According to experts, sluggish economic trends did not have much impact on executive remuneration packages and 35-40 per cent of corporate leaders also managed to secure their bonus payments linked to individual and company performances.
This assumes significance in the backdrop of top executives being affronted with tremendous pressure to maintain profit margins, control costs, retain talent and manage business sentiments.
The HR consultants say the performance of company executives in India has in fact turned out to be above average and better than those in developed countries.
HR consultancy Unison International's Managing Director Udit Mittal said "the performance of many executives has been better this year compared to last year and despite the global slowdown, overall performance has been above average".
"India has been a self-sustainable economy and in other countries due to global market sentiment, performance has been comparatively bad," he said.
Echoing the view, HR services firm Randstad India's CEO Moorthy K Uppaluri said, "Corporate India CEOs, were lucky compared to their Western counterparts as India was still a growth market, though the rate of growth was modest".
"On the other hand, senior executives in developed countries, particularly Europe were faced with a stagnant growth prospects, financially constrained governments and diminishing returns," he added.
In terms of remuneration, top executives pay is estimated to have increased by 8-10 per cent on an average in 2013, while senior executives got a hike of 20-22 per cent.
As per executive search firm MANCER Consulting, there was a rise of 15-20 per cent in compensation levels for executives in 2013.
"There is positive increment expected in financial year 2014-15 as well, as senior executive salaries is inching towards their foreign counterparts slowly," MANCER Consulting CEO Satya D Sinha said.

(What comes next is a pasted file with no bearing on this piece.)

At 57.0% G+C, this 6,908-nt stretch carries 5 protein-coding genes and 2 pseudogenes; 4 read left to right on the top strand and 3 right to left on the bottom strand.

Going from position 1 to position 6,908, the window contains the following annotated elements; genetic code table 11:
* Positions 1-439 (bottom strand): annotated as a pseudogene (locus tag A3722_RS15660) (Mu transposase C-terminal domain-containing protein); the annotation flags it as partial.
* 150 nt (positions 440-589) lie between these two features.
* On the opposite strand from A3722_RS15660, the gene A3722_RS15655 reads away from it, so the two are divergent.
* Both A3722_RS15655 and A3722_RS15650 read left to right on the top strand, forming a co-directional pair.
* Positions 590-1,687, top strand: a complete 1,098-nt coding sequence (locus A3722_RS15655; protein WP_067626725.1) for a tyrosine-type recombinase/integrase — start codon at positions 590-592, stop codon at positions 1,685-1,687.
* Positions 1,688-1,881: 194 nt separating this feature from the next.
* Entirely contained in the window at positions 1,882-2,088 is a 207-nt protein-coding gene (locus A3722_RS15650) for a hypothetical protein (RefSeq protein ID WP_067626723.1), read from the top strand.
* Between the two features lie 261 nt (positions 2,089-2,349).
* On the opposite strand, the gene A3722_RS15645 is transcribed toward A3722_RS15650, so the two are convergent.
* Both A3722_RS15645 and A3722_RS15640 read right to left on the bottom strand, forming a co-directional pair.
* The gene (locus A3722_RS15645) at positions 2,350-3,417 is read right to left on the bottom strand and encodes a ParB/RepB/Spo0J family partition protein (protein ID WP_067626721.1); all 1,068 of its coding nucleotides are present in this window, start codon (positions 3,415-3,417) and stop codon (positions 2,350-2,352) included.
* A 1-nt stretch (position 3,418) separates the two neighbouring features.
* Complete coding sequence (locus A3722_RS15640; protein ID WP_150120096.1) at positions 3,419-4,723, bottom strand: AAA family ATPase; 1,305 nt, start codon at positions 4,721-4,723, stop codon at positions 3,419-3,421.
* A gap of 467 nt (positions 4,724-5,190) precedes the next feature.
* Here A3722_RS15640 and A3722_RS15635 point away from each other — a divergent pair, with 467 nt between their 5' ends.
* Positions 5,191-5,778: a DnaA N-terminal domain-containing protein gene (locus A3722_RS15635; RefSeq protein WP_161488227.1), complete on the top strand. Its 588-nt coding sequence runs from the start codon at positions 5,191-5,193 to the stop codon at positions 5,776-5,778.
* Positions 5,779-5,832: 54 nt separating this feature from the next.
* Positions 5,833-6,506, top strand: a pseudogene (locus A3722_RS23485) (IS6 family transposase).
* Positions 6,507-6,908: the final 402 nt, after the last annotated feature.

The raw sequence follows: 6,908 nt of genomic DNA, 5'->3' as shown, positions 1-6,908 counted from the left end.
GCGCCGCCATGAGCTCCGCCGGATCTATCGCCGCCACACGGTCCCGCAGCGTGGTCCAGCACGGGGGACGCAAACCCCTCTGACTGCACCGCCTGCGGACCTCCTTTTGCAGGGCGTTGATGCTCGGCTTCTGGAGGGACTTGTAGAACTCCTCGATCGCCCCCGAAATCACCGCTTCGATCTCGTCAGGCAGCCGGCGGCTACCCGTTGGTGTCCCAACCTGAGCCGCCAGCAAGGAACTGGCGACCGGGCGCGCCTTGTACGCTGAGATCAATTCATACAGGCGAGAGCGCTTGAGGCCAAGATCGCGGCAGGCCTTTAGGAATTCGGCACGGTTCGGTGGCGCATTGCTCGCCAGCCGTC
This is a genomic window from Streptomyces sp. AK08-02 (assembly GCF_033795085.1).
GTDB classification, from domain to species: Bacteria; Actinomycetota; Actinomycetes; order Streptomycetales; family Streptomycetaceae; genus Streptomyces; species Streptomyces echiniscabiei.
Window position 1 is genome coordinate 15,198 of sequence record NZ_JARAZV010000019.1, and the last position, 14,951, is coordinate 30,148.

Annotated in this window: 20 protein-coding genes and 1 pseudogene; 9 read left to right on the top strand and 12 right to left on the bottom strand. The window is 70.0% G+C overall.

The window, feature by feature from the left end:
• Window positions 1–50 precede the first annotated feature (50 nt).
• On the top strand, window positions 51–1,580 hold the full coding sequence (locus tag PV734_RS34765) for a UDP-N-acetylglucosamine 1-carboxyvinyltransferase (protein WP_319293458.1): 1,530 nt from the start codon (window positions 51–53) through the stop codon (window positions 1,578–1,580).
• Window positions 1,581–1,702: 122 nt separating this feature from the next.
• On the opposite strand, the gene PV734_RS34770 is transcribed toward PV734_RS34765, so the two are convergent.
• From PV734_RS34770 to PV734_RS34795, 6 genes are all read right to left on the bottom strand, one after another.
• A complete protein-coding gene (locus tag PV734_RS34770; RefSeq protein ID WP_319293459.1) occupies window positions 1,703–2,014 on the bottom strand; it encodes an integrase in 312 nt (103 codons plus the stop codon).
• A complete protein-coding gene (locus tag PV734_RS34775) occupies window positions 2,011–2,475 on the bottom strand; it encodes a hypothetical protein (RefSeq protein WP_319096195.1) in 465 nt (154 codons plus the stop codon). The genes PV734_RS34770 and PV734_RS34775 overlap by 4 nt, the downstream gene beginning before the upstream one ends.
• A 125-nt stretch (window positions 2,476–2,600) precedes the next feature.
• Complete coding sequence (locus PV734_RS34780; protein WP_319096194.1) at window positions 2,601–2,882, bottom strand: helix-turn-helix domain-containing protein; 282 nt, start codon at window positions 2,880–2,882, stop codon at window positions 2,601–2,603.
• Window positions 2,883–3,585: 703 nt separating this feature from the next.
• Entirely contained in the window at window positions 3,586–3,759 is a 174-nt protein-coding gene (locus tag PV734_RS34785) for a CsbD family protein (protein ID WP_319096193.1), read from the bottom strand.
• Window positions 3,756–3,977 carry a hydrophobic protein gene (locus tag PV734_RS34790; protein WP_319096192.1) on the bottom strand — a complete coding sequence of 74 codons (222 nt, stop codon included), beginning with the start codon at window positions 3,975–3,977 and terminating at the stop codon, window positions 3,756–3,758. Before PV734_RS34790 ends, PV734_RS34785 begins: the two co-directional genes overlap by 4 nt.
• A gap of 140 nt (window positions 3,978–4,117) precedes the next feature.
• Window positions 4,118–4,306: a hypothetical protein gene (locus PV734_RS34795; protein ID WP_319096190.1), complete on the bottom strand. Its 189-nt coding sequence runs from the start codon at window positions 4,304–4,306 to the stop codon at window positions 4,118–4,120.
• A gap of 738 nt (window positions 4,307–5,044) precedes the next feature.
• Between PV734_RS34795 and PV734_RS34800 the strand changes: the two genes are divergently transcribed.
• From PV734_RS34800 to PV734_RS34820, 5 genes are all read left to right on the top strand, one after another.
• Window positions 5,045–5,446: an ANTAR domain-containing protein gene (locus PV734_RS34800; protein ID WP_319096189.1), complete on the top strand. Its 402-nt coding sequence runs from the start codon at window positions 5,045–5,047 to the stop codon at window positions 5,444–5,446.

As per Randstad, Indian top executives got a pay hike of 5-10 per cent in 2013, while 35-40 per cent of senior leaders were given bonuses based on their performance.
"Most companies rewarded senior executives who could take a lead in transforming their business and deliver expected results," Uppaluri noted.
Executive search firm Spectrum Talent Management Director Vidur Gupta said, "Companies have rewarded the ones who did well and at the same time most average performers had to do with very ordinary hikes".
However, Deloitte India Senior Director Human Capital Advisory P Thiruvengadam is of the view that top executives witnessed moderate increases in salaries that just barely compensated for the inflation.
Predicting a brighter 2014, experts believe that next year holds a lot more in terms of new jobs and the average increment could be at least 15 per cent for top executives.
"Being the chief executive of an Indian company has never been more rewarding for professionals with expensive cars, a large house, overseas holidays and an eight-figure salary, with year-end bonus and stock options thrown in," MANCER's Sinha said.
Meanwhile, tough business climate had its fallout as well and some companies saw changes in their top management team. The attrition rate was also high.
Unison International has estimated that attrition rate of executives was on an average 14 per cent, more than in 2012.
Individually, data provided by MANCER Consulting showed that pharmaceutical industry faced the highest level (30-35 per cent) of attrition rate among its executives followed by IT/ITES sector (20-25 per cent), healthcare (15 per cent), chemicals (14 per cent) and real estate (10 per cent).
Lowest attrition rate was witnessed by steel sector and the telecom sector at 2 per cent and 4 per cent, respectively.
Experts say that a large part of attrition can be attributed to under-performance and cost-cutting measures, while there have also been cases of early retirement.
Randstad pegs the average tenure for top executives at 6.8 years and estimates 60 per cent of Indian CEOs to be holding office for less than 5 years.
Sector-wise, senior executives in many industries such as telecom, automobiles, infrastructure, real estate, power and aviation had the most disappointing time owing to slowdown, falling rupee, rising cost of fuel and raw material as well as difficulty in raising funds for business operations.
In contrast, top corporate leaders across IT, ITES, healthcare, FMCG, hospitality, retail, e-commerce, education had a relatively rewarding year.
"Rupee depreciation augmented the good performance of companies with export opportunities," Randstad's Uppaluri said.
"Power and Infrastructure has definitely been the worst hit last year owing to a tough political scenario as projects haven't moved well and it has been difficult to perform," Spectrum's Gupta noted.